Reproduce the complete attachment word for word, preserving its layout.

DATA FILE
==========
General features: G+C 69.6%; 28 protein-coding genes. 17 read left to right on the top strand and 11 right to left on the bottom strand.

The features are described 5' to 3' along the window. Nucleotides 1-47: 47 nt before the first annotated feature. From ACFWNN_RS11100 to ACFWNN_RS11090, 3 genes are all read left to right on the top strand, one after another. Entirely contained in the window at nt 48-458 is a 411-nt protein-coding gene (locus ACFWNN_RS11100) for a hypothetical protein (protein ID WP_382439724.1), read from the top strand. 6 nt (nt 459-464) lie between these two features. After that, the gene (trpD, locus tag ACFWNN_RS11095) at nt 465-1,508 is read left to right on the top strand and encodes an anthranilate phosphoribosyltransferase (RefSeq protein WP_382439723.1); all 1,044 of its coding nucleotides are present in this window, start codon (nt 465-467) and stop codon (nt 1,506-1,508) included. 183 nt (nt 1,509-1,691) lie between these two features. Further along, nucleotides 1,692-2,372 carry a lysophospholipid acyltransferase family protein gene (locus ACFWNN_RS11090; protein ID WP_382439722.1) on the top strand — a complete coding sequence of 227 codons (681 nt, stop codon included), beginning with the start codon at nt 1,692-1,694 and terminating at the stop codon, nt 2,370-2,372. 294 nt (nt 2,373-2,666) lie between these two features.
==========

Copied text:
General features: G+C 69.6%; 28 protein-coding genes. 17 read left to right on the top strand and 11 right to left on the bottom strand.

The features are described 5' to 3' along the window. Nucleotides 1-47: 47 nt before the first annotated feature. From ACFWNN_RS11100 to ACFWNN_RS11090, 3 genes are all read left to right on the top strand, one after another. Entirely contained in the window at nt 48-458 is a 411-nt protein-coding gene (locus ACFWNN_RS11100) for a hypothetical protein (protein ID WP_382439724.1), read from the top strand. 6 nt (nt 459-464) lie between these two features. After that, the gene (trpD, locus tag ACFWNN_RS11095) at nt 465-1,508 is read left to right on the top strand and encodes an anthranilate phosphoribosyltransferase (RefSeq protein WP_382439723.1); all 1,044 of its coding nucleotides are present in this window, start codon (nt 465-467) and stop codon (nt 1,506-1,508) included. 183 nt (nt 1,509-1,691) lie between these two features. Further along, nucleotides 1,692-2,372 carry a lysophospholipid acyltransferase family protein gene (locus ACFWNN_RS11090; protein ID WP_382439722.1) on the top strand — a complete coding sequence of 227 codons (681 nt, stop codon included), beginning with the start codon at nt 1,692-1,694 and terminating at the stop codon, nt 2,370-2,372. 294 nt (nt 2,373-2,666) lie between these two features.